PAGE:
Degree: B.S., Mechanical Engineering
Hometown: Mount Airy, MD
Plans: Ph.D. in mechanical engineering at Cornell University
“The mentors I have connected with through the McNair Scholars program have definitely been the most influential. I’ve always felt that they supported and understood me as a human before I was a student or scholar. And overall, my time at UMBC has given me the space to better understand and take ownership of my journey as a first-gen student. I’ve become confident in myself, and aware that I do deserve the opportunities that come my way.”
Diane Stonestreet ’22, mechanical engineering, is a first-generation college student who initially found the prospect of applying to college daunting. As a high school student, she didn’t know where to find all the answers and resources she needed. But after attending Frederick Community College, Stonestreet applied to UMBC and received a scholarship called ME S-STEM to study mechanical engineering. That support had an enormous impact on her educational path. She’ll soon head to Cornell University to start her Ph.D. in mechanical engineering.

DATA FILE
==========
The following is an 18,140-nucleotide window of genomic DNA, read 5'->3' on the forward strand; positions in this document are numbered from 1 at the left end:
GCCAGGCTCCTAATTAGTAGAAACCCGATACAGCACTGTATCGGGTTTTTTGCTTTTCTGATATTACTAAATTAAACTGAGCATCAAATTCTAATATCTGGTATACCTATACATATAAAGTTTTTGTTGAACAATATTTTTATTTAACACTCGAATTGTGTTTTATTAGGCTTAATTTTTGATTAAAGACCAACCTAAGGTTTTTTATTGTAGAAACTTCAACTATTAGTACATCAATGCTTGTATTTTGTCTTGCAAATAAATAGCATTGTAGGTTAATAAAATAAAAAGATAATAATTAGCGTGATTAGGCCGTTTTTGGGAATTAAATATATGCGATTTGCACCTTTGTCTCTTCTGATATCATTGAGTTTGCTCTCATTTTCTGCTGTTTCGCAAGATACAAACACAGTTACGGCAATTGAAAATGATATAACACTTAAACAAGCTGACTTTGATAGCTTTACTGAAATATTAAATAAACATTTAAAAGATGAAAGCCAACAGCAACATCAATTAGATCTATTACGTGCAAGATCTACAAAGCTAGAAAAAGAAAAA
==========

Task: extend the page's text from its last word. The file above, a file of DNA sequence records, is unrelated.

While at UMBC, Stonestreet took on multiple leadership roles to support her fellow students. She served as a teaching fellow in the McNair Scholars program, a coach for the Center for Democracy and Civic Life’s immersive STRiVE leadership for social impact program, a leader of a UMBC’s Alternative Spring Break, and an officer in Engineers Without Borders.Stonestreet and the K-12 Educational Equity group speaking with Marvin James, senior advisor to Baltimore Mayor Brandon Scott, as part of Alternative Spring Break. Image courtesy of Stonestreet.
“Doing my best to give back to my UMBC community might seem like it would take extra work on my part,” she says, “but helping others helps me renew my own energy. I’m just doing my best to pour back into the communities that have supported me.”